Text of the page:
Immensely popular through parts of Canada, the US, and various countries around the world, King Pedro is played in groups, tournaments, and is widely available online. Prior to the breakout of Hearts in the early to mid 1900s, it was actually considered one of the best skill games of the last century.
King Pedro is among the easiest games to learn and, surprisingly, not that difficult to master, either. To your benefit, game play is heavily restricted. There isn’t a lot of decision making involved. Trumps are the only cards that matter, the only cards of point value, and the only cards that have the power to catch tricks.
King Pedro Tips & Strategies
Knowing how and when to use trump cards—that’s the key to winning King Pedro, and even those decisions shouldn’t be difficult to render. But there are a few tricks you should know, based prominantly on your current position of play.
Leader’s Partner – 3rd to Act
There’s one very common strategy known to all avid players of this popular Canadian card game. It is known as ‘cinching‘. This tactic is so well known, the game is actually called ‘Cinch‘ in some areas of the United States.
Cinching is a tactic that’s left to the responsibility of the trick leader’s partner; the third to act in a round of play. The strategy is applied when the leader of the trick plays any card worth points, especially a Pedro (5 trump, or same color 5).
Even if the second player has not captured the trick, it is the solemn duty of the leader’s partner to play their highest trump. This prevents the last player from ‘making a Pedro‘ by dropping the other 5 onto the trick (or any other higher trump, for that matter) to capture it for the other team.
Defender – 4th to Act
This player’s job is simple—to steal tricks from their opponents. If there’s any significant points in play, it’s your job to catch the trick, if possible. However, if it’s only 1 or 2 points, and there are much bigger points left to be captured, it’s best to hold onto your highest trumps.
If your partner has already captured the trick, don’t waste your high trumps here. Instead, focus on throwing as many points as possible onto the pile. If your highest trump—the King, for instance—is enough points to set your opponent, or successfully capture the bid for your team, then by all means, play that King!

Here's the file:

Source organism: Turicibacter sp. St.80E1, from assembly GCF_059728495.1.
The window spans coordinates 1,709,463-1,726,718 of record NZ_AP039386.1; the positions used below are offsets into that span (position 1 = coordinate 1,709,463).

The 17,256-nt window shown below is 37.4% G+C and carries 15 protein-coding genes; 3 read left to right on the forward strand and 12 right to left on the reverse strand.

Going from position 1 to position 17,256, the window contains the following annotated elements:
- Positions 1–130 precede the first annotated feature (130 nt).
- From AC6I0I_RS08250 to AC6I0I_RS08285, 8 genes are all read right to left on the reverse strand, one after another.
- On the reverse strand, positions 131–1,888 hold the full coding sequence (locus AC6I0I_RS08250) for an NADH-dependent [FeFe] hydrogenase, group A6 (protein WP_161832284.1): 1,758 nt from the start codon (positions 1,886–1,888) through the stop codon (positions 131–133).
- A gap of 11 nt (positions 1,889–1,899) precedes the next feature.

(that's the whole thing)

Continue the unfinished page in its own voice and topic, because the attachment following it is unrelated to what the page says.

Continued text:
Trick Leader – 1st to Act
Unlike many trick-catching games, being the leader isn’t always a great position to be in. The more information you have, the better. If you know your partner has high trump, it’s safe to lead with points. You must be able to rely on your partner to stop the last player from making Pedro.
If the cards are getting low, and you have high trump, it’s safe to lead this card. You may be able to draw in the remaining point cards. It also gives your partner a free opening to drop points into the pile.
Defender – 2nd to Act
Perhaps the most difficult position to be in, this player has a lot of things to consider. If you can beat the lead, will it be beaten by another player? If you throw points on, will the next player steal them away, or will your partner be able to capture it—or better, make Pedro? This is the kind of game play information and that comes mostly from experience; not just playing the game, but playing with the same partner.
There’s much more to learn about King Pedro than tips and strategies. If you’re so inclined, check out some of our other links for more information.
Adalene Lucas: is our jack of all trades here at DBC. She is a skilled coder, gambler, writer and webmaster. She lives in Manitoba where she enjoys the lush landscapes and camping near Tulabi Falls. Nature gives her inspiration to write. When she's not immersed in nature, her favorite words are "game theory". She lives with her husband and their two Labradors, Kophy and Whisper.